The vote was just taken on the floor of the U.S. Senate on the question of cloture on the immigration reform bill. I am relieved to say that the people were heard, loud and clear on this matter and the politicians voted accordingly. The bill is dead.
Loud people, pat yourself on the back. I will raise a glass this evening to toast all those taking the time and interest in our country to do the right thing and tell our elected officials how they wanted them to proceed.
Listen, when Bernie Sanders, the socialist Senator from Vermont votes the way I want the vote to go, you know it is one messed up piece of legislation. The final vote tally shows an odd mixture on both sides of the argument. It certainly proves one argument, though. It was not a Republican or Democrat vote. It's an American vote. It's a right and wrong kind of vote. It's a listen to the people who put you into office kind of vote.
I heard lots of entertaining speeches during this long, drawn out, tortured process. I heard Republicans in favor of this bill, a part of the Masters of the Universe pushing this legislation through without going through the proper committee process, I heard a Republican president ratcheting up the rhetoric and causing unnecessary damage to his own party, I heard those bowing to pressure from lobbies like The Chamber of Commerce or La Raza, and I heard the standard name calling by those not capable to offer up anything else in the debate. Those opposing the bill were called racist, xenophobic, isolationists.
I heard those willing to stand up and be heard on behalf of this country. This is the greatest nation on the face of the earth. People are storming our borders to get in, not get out. We are a nation of laws and a nation of cultural assimilation. The melting pot. It is a privilege for foreign born people to live here, not a right. If the very first decision you make is to disregard our laws and come into the country illegally, well, you forfeit your privileges.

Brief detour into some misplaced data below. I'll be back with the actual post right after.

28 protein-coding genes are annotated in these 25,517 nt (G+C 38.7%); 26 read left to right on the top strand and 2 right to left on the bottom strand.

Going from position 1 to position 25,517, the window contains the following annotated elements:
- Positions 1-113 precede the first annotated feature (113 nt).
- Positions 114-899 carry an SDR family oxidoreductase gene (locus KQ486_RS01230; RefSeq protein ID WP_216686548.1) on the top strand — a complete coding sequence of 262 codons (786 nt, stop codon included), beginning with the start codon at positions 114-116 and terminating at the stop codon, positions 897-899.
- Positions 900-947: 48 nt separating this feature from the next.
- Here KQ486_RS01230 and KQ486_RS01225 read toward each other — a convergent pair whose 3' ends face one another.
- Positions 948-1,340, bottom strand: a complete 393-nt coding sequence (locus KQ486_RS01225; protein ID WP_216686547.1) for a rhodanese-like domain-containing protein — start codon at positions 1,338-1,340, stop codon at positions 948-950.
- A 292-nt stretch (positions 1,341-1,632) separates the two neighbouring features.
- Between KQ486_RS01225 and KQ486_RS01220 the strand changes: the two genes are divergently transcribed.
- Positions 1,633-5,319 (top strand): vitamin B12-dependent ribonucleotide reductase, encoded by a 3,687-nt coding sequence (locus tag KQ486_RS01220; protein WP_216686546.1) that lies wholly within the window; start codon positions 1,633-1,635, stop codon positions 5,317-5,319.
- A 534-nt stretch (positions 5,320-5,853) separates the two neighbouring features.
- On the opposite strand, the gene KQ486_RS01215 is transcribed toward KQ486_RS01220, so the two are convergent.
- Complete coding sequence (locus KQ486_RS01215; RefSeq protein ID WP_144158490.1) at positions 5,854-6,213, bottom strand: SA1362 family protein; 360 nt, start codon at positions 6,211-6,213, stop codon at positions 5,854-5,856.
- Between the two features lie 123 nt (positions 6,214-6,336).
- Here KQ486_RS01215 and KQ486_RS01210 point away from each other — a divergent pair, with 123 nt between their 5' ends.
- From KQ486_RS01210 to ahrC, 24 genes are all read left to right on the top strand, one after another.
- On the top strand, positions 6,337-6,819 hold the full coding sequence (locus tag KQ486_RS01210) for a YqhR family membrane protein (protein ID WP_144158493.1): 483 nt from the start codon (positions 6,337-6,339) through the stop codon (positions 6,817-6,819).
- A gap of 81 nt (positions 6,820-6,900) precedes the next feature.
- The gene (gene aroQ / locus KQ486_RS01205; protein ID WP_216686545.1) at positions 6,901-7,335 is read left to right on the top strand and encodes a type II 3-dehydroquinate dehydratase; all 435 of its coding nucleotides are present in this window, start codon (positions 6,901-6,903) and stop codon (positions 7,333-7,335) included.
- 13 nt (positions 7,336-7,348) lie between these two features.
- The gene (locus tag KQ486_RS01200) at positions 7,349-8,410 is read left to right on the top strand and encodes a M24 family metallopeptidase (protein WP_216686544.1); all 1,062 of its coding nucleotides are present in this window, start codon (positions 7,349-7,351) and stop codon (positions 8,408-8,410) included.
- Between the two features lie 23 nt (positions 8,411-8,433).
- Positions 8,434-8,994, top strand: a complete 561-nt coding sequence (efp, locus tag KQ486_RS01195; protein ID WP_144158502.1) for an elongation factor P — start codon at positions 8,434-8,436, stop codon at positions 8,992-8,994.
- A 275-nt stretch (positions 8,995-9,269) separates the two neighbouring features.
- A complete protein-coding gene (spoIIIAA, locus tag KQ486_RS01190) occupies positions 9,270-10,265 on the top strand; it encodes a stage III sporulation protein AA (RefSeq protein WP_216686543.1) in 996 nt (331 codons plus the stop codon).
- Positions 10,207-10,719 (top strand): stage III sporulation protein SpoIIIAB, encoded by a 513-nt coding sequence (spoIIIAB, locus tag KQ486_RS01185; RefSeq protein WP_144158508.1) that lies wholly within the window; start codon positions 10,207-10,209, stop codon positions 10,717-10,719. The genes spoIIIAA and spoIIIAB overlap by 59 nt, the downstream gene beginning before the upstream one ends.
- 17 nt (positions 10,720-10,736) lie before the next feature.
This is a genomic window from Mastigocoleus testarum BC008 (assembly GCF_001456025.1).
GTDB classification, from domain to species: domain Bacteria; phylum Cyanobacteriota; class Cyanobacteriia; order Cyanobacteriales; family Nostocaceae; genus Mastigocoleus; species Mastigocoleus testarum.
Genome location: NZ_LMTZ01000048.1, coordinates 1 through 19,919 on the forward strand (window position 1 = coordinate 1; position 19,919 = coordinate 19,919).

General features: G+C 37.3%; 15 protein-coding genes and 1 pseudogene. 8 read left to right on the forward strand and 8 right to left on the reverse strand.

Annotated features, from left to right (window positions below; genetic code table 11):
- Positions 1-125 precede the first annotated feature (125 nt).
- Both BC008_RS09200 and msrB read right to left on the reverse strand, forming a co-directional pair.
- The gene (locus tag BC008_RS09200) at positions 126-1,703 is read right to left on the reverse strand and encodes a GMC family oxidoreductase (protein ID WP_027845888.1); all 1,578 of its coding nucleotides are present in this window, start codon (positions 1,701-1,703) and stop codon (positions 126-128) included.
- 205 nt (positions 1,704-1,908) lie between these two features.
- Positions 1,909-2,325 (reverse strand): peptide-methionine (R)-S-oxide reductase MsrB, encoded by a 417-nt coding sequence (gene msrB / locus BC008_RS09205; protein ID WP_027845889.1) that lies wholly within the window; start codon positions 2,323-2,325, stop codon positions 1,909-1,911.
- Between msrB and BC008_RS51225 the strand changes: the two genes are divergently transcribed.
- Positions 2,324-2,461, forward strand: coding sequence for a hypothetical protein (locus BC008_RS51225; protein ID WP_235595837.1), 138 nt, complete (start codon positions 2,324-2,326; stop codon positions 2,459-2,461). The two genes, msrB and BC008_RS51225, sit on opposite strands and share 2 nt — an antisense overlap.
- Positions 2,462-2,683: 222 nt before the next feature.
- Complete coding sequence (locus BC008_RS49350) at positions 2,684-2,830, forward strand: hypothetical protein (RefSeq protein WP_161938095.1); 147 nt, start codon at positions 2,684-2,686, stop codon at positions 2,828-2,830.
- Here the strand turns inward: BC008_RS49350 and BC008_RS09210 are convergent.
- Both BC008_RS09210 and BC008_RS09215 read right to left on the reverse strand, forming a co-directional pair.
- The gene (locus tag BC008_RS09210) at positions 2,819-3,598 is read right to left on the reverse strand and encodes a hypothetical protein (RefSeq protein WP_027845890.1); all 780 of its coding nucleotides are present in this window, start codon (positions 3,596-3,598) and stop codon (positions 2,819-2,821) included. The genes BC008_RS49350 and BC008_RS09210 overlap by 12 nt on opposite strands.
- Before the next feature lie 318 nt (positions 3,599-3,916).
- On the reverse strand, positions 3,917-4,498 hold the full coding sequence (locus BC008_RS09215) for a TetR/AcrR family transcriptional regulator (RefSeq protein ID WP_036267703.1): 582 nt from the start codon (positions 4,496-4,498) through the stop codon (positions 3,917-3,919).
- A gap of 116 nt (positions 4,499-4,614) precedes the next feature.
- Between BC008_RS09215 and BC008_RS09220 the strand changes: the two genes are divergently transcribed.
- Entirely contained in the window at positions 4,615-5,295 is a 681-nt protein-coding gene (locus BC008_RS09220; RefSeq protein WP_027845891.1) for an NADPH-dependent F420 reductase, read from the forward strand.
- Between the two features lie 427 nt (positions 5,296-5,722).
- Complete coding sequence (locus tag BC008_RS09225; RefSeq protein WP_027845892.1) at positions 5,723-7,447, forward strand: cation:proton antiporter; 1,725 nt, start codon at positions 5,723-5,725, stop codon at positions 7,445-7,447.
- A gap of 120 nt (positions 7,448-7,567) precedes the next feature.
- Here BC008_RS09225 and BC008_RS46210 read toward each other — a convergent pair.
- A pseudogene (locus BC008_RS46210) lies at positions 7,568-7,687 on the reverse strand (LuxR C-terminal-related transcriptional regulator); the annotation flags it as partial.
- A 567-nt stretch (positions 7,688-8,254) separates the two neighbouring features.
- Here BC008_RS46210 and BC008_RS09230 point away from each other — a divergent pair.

What does it say to all those going through the legal process, waiting years and paying fees to do it the right way? How can you say you are bringing people out of the shadows when you say they are here doing work no one else will do? And what is the justification to bring along all the extended family of the trespasser? How are we to believe the border will be secured when it hasn't been since the last amnesty bill, rammed through by Teddy the swimmer Kennedy more than 20 years ago?
Harry Reid was so desperate to get the bill to the floor for a vote, to demand the senators vote for cloture, that he rambled on about phone calls and letters received at his offices, filled with hate they were, except for the one phone call from a constituent named Tommy. He was making the whole thing up, you could tell. It also showed the complete arrogance of Reid. He listens to a lone phone call, as if we believe he actually spoke on the phone to anyone calling about the bill, instead of all the rest who were opposed to the bill?
Reid stated, after the vote, that he would re-visit the legislation in the future. Good. But next time let's do it right, shall we? Let's do it in small bites and let's put it through the proper committees, too. I live in a border state. The problems of illegal immigrants are huge here. Go to an emergency room on a Friday night as I have and see what happens. Every piece of paper from the city and the school board is in English and in Spanish. Classified ads in the newspaper for employment ask for bilingual speakers on a routine basis. And by bilingual, they mean Spanish, not German or Chinese or Japanese or French or Italian. We are a sanctuary city. We have a taxpayer funded day center for illegal immigrants looking for work to gather at each morning and wait to be picked up for a job that day by employers using them as cheap, disposable labor.
President Bush, with low poll numbers, felt emboldened enough to say he'll see the critics at the bill signing. Senator Reid, with even lower poll numbers than the president, didn't see the reason to listen to the American people, of whom only 22% wanted the legislation to push on.